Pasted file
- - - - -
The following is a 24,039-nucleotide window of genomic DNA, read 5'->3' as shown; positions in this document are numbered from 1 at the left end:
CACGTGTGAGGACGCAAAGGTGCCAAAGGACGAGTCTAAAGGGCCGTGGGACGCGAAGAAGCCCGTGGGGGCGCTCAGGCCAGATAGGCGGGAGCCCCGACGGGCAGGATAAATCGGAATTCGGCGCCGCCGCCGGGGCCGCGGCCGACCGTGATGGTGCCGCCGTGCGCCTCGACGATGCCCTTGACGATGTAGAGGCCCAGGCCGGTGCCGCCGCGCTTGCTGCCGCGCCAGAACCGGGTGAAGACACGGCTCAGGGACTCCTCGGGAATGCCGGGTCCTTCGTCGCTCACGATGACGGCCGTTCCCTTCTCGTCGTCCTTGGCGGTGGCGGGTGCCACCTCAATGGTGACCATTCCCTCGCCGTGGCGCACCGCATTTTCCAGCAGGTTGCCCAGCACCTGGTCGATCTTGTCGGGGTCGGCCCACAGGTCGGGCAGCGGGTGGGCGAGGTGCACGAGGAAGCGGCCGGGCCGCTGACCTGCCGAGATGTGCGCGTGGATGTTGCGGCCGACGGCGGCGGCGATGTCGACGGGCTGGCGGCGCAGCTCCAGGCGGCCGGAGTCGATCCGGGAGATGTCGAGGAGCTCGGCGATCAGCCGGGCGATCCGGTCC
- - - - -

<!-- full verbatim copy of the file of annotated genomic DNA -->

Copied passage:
The following is a 24,039-nucleotide window of genomic DNA, read 5'->3' as shown; positions in this document are numbered from 1 at the left end:
CACGTGTGAGGACGCAAAGGTGCCAAAGGACGAGTCTAAAGGGCCGTGGGACGCGAAGAAGCCCGTGGGGGCGCTCAGGCCAGATAGGCGGGAGCCCCGACGGGCAGGATAAATCGGAATTCGGCGCCGCCGCCGGGGCCGCGGCCGACCGTGATGGTGCCGCCGTGCGCCTCGACGATGCCCTTGACGATGTAGAGGCCCAGGCCGGTGCCGCCGCGCTTGCTGCCGCGCCAGAACCGGGTGAAGACACGGCTCAGGGACTCCTCGGGAATGCCGGGTCCTTCGTCGCTCACGATGACGGCCGTTCCCTTCTCGTCGTCCTTGGCGGTGGCGGGTGCCACCTCAATGGTGACCATTCCCTCGCCGTGGCGCACCGCATTTTCCAGCAGGTTGCCCAGCACCTGGTCGATCTTGTCGGGGTCGGCCCACAGGTCGGGCAGCGGGTGGGCGAGGTGCACGAGGAAGCGGCCGGGCCGCTGACCTGCCGAGATGTGCGCGTGGATGTTGCGGCCGACGGCGGCGGCGATGTCGACGGGCTGGCGGCGCAGCTCCAGGCGGCCGGAGTCGATCCGGGAGATGTCGAGGAGCTCGGCGATCAGCCGGGCGATCCGGTCC